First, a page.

April 23, 2018 / 3:34 PM / a year ago

U.S. Supreme Court weighs challenge to SEC in-house judges

WASHINGTON, April 23 (Reuters) - U.S. Supreme Court justices on Monday appeared divided over a challenge to the constitutionality of the Securities and Exchange Commission’s selection of in-house judges to enforce investor protection laws in a case involving a former radio host and investment adviser backed by the Trump administration.

The court heard arguments in an appeal by Raymond Lucia, who was given a lifetime ban from investment-related work by an SEC administrative law judge for misleading investors in his “Buckets Of Money” retirement wealth presentations. The case could expand the control by the president and political appointees over officials in various federal agencies.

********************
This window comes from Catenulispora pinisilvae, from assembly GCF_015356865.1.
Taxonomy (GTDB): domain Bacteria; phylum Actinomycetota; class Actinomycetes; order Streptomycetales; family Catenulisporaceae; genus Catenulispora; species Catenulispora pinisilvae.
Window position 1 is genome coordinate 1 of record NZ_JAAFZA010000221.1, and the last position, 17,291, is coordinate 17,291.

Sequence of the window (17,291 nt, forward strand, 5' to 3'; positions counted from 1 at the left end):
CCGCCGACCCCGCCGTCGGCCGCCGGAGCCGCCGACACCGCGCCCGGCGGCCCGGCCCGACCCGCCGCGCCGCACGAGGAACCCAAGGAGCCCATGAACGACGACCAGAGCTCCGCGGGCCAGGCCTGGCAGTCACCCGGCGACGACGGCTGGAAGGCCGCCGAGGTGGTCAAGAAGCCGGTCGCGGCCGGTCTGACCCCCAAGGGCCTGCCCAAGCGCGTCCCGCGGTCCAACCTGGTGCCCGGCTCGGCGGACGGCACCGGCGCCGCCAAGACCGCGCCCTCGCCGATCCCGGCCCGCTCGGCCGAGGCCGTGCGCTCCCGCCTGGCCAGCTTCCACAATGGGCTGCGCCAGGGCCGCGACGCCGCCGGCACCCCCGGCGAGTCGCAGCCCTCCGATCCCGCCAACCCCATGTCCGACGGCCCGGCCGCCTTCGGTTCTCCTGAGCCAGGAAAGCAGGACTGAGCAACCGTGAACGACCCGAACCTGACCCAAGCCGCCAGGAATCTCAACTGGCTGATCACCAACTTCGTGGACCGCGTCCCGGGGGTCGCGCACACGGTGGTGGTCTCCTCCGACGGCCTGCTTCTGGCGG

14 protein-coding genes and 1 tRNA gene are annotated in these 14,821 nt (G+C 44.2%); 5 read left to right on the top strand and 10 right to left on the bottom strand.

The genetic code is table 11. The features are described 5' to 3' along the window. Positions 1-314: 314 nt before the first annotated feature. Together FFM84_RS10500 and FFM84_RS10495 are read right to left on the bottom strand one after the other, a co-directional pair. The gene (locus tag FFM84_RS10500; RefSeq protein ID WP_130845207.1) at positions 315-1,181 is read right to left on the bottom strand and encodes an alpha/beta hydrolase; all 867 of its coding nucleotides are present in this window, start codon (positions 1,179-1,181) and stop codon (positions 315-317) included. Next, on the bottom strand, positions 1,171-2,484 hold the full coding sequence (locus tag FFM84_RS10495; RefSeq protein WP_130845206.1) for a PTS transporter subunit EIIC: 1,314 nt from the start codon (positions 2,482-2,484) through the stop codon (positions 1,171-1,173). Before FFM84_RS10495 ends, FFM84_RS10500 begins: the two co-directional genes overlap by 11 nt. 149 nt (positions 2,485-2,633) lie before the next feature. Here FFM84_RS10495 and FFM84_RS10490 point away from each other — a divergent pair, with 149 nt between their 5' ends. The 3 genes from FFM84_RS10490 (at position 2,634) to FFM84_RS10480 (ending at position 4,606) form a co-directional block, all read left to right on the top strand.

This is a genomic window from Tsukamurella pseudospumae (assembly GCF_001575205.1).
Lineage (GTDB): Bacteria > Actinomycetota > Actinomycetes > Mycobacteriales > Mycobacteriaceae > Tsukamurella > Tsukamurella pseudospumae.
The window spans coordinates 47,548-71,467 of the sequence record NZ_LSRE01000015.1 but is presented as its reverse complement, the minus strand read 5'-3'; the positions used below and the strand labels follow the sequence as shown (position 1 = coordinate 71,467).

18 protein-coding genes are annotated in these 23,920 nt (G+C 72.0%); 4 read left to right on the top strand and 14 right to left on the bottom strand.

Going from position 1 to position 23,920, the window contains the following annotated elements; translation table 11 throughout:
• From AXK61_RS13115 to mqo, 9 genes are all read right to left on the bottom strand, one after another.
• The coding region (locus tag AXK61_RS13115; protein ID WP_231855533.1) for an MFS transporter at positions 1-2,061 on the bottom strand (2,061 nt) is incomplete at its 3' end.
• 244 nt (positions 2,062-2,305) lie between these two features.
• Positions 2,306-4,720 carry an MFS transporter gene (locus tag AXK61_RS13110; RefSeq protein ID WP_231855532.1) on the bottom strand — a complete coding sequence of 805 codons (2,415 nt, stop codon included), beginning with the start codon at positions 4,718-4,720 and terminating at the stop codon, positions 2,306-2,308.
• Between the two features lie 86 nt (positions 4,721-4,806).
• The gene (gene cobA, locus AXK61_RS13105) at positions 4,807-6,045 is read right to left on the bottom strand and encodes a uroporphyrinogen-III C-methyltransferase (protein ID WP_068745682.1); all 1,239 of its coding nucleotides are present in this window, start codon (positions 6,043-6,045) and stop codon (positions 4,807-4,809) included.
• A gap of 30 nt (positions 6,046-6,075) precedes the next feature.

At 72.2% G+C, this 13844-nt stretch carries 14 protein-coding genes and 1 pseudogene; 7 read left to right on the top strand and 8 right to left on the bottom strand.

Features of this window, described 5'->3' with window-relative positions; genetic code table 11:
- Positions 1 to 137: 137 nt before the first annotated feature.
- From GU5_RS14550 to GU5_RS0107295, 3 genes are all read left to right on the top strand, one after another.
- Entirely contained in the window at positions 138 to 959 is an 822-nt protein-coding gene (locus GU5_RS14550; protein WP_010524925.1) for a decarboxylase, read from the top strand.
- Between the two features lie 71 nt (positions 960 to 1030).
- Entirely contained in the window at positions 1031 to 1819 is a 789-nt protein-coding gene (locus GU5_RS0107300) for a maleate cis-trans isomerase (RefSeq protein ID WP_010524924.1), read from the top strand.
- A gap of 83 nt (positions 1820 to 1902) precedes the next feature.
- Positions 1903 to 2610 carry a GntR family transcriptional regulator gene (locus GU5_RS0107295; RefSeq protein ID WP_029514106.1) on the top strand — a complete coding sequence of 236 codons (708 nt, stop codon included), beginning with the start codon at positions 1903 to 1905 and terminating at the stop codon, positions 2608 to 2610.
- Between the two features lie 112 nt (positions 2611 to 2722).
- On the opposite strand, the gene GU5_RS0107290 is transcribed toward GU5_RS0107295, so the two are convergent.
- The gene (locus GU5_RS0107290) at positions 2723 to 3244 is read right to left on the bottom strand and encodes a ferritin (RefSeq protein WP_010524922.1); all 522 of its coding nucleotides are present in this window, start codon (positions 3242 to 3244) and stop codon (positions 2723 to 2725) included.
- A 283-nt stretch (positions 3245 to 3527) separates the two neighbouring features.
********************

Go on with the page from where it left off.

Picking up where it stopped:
Lucia argued that the SEC exceeded its authority in its hiring of the judges, violating part of the U.S. Constitution that gives the president the power to appoint certain types of federal officials. The justices on Monday struggled to determine whether a change in how administrative law judges are appointed would undermine the judges’ independence in making decisions.

Reporting by Andrew Chung; Editing by Will Dunham

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